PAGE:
A mystery play – Joe Hill’s Horns

I picked up Joe Hill‘s second novel, Horns (Victor Gollancz, London, £14.99), at Forbidden Planet‘s stall at Eastercon (along with the latest Alastair Reynolds) which I gulped down yesterday. As with gulping down beer, the experience has left me with a hangover but it was worth it. Despite what could be deeply unpleasant material in too many hands, Hill’s writing explores and reveals aspects of relationships and people. In some ways it carries on from the loneliness/emptiness of Heart-Shaped Box, his first novel.

Ig wakes up one morning, finds that he is considered guilty for the murder of his ex-partner, Merrin, and grows horns. Going through a series of acts, like a modern mystery play, Ig’s previously privileged life is turned inside out and he is forced to confront himself. He is sure that he knows who the killer is  and lures him into a fiery confrontation.

Horns turns into an exploration of the nature of the Devil and Ig gives a long, reasoned speech where he argues that God is afraid of both women and the Devil (p 257/8). It is a fine piece of smooth talking which reflects the  self-justifying Devil’s arguments. I think Hill perhaps gets closer to the paradox when he muses the even “Christians aren’t really sure what to do with him”(p 379) since both God and the Devil are after sinners. Perhaps it is a matter of perspective but Ig performs his role with a fiery vengeance.  Hill appears to explore both the idea of the devil as Other to justify an individual’s actions to the individual moving themselves into that role. The God game is changed since the supernatural comes from within.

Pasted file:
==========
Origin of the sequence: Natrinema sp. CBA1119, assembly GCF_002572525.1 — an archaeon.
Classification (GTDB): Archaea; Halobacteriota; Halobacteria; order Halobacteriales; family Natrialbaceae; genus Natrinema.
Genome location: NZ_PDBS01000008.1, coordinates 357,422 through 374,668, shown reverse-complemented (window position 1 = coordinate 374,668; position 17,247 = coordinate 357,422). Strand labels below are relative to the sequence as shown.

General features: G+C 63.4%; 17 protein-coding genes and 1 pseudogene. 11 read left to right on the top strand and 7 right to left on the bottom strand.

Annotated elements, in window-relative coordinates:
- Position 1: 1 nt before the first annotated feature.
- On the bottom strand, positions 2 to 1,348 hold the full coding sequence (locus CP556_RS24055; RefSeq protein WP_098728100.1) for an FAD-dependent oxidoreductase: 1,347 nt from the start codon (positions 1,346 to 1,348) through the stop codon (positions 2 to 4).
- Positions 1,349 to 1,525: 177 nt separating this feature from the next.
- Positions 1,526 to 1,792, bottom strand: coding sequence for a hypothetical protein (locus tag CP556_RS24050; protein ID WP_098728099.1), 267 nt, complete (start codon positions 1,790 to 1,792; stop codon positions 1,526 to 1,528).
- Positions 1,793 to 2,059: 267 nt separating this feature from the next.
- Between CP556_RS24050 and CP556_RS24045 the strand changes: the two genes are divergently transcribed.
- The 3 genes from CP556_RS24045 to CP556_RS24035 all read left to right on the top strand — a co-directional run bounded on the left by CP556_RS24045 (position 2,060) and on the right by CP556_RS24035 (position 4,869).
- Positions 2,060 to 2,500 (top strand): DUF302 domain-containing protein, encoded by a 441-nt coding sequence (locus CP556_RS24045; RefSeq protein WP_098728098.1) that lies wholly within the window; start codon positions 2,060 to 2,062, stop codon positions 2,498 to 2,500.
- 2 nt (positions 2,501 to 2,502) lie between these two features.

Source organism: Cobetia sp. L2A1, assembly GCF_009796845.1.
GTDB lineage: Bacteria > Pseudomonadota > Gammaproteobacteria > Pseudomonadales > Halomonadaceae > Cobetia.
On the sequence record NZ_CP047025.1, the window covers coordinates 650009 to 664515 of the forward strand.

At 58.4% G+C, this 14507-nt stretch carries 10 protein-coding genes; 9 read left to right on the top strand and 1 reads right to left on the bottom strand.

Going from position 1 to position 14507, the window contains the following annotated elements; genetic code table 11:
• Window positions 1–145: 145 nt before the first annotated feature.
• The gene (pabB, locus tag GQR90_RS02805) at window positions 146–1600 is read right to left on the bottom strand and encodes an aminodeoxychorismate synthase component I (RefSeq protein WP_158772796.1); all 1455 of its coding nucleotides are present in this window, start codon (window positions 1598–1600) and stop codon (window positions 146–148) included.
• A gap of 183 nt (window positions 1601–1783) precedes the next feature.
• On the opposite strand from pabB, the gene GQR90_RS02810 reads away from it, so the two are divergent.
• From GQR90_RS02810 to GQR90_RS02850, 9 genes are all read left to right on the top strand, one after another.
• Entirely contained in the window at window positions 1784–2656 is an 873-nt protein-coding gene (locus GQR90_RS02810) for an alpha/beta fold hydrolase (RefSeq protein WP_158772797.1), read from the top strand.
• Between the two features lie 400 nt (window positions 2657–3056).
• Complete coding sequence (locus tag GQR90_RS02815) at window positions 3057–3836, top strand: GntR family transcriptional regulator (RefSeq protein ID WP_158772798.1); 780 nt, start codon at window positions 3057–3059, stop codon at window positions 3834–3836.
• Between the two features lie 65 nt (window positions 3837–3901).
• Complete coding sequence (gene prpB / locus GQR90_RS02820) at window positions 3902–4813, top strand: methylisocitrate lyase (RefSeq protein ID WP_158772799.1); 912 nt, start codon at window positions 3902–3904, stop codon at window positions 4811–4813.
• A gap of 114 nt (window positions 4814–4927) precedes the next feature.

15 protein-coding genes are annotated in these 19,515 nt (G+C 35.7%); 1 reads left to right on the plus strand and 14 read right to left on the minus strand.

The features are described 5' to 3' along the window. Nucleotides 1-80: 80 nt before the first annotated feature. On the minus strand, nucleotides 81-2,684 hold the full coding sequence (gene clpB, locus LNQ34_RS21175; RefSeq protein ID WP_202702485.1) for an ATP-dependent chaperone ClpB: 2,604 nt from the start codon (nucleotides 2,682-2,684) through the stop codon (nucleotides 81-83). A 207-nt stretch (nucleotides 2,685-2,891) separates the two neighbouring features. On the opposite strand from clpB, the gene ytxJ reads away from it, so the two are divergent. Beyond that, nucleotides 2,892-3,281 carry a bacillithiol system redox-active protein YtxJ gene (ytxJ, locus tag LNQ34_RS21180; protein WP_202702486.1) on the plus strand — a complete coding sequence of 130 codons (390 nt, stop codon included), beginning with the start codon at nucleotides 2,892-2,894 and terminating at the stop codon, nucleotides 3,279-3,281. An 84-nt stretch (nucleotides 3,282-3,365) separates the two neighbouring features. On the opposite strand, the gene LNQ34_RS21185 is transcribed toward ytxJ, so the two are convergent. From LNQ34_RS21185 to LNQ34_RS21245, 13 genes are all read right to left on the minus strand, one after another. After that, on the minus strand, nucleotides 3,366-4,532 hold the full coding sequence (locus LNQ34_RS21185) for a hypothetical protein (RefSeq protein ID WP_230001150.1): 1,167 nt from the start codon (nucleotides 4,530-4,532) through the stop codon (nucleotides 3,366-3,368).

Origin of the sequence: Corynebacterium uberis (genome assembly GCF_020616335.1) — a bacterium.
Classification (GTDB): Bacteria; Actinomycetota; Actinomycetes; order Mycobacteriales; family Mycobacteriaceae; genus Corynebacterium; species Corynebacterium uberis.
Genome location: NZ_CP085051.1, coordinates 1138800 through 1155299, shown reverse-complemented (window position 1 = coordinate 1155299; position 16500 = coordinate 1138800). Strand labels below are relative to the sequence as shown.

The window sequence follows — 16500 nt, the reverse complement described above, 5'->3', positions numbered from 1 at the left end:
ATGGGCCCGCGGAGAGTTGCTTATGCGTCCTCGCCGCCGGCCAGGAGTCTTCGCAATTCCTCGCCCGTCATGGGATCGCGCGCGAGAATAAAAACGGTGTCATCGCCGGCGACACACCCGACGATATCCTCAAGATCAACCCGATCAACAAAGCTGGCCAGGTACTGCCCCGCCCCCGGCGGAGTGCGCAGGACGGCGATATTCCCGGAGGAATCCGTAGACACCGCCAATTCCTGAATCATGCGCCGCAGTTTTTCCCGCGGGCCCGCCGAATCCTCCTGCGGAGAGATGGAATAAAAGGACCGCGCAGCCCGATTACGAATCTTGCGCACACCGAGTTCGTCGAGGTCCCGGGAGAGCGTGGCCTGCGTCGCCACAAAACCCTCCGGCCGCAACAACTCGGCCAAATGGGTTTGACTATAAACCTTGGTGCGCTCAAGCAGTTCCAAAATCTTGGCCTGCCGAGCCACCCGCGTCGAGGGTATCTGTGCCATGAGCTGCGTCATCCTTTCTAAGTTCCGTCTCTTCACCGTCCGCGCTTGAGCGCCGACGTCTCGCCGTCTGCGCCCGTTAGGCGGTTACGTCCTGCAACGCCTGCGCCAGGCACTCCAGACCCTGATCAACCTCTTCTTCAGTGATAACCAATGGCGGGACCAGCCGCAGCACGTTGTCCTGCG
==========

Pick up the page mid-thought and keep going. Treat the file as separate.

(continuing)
Rather than being an external game, it is an internal one. The individual person is more powerful than the deities it would appear. Hill has a fair amount of fun with various depictions of the devil from the Bible to music, developing a notion of somebody who is desperate through rage and despair. Instead of trying to rationalise Ig’s actions, Hill explores somebody who is trying to get even when he is pushed outside, perhaps because he is pushed outside. I do wonder if the situation arises because Ig cannot move on, he is perpetually stuck through his own actions whilst his friends move on.

[updated to correct link]

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